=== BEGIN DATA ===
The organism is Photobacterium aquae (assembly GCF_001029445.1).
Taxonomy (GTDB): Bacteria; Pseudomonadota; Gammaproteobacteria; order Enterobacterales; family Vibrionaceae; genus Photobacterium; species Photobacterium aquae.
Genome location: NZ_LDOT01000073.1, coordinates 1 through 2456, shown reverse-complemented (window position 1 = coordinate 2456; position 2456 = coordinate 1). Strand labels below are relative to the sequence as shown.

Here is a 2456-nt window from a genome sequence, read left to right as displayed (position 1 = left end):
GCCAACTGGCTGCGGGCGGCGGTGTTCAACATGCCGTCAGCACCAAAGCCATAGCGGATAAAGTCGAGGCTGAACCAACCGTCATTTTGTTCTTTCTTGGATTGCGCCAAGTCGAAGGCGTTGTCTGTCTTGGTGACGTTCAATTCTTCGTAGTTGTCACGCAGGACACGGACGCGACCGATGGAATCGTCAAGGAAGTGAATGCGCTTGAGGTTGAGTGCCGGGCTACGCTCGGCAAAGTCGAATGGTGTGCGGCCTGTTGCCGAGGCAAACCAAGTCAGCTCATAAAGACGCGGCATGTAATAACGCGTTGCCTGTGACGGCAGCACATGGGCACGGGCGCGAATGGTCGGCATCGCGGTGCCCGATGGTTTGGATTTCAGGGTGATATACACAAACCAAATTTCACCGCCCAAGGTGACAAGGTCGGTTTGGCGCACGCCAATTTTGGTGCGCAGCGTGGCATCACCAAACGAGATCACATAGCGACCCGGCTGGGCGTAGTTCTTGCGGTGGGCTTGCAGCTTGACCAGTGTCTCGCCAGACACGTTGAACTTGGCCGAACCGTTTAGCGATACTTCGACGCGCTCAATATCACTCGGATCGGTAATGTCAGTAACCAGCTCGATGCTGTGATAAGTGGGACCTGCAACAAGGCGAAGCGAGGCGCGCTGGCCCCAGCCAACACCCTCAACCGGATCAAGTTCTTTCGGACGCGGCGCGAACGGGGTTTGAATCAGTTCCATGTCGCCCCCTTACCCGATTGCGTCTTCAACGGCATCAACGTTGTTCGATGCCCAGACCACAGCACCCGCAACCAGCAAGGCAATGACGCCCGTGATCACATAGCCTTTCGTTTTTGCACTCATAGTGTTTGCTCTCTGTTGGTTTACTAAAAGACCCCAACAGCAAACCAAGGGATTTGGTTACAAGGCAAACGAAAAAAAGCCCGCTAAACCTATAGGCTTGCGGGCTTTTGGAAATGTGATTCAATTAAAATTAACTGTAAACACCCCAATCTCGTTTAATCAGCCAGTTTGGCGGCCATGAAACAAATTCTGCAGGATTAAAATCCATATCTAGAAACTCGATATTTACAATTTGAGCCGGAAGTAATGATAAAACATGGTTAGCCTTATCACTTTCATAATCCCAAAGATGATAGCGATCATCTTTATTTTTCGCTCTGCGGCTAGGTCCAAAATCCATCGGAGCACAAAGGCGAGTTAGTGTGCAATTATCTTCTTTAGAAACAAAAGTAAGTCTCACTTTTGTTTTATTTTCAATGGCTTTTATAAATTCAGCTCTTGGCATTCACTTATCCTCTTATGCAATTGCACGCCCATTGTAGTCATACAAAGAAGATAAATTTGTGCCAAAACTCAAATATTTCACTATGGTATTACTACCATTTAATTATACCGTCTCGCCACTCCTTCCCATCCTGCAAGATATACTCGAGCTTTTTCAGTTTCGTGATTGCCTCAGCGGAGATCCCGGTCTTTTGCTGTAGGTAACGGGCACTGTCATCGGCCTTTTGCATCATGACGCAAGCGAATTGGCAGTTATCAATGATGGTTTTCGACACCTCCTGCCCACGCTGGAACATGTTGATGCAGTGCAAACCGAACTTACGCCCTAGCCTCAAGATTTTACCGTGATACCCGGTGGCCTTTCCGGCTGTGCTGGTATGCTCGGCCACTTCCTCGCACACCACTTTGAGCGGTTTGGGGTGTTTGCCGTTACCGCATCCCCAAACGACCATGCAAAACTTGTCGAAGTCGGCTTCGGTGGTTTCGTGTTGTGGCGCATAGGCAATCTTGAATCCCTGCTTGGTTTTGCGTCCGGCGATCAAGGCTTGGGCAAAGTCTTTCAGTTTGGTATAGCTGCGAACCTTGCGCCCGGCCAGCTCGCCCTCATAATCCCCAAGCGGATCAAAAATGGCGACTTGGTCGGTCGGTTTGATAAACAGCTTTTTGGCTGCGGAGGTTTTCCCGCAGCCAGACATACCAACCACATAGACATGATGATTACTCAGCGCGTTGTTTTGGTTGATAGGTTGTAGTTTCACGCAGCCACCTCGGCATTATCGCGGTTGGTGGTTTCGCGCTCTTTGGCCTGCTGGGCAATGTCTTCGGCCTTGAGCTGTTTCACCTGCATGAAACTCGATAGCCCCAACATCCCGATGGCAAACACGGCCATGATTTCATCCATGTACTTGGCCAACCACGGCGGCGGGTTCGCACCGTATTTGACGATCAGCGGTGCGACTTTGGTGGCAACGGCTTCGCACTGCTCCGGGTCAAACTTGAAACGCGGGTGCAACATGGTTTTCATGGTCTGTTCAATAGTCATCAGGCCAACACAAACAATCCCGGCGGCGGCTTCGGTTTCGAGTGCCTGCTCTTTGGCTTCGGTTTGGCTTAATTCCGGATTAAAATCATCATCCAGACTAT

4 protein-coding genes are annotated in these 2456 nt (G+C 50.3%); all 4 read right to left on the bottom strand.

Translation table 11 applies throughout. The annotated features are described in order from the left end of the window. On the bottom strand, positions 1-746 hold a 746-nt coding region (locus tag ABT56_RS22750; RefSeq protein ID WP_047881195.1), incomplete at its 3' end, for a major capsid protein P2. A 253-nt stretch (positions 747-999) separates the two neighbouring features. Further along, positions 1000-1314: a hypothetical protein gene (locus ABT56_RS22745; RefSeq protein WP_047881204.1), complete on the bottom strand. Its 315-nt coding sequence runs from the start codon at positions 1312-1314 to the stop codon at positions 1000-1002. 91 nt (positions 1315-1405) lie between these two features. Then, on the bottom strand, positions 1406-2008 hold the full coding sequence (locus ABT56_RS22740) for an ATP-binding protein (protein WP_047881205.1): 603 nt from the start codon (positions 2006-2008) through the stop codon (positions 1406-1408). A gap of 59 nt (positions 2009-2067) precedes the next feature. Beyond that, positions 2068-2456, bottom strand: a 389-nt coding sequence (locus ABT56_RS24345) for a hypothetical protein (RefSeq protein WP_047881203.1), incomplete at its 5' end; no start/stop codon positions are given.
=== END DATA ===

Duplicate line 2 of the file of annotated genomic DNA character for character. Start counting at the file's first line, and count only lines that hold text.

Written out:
Taxonomy (GTDB): Bacteria; Pseudomonadota; Gammaproteobacteria; order Enterobacterales; family Vibrionaceae; genus Photobacterium; species Photobacterium aquae.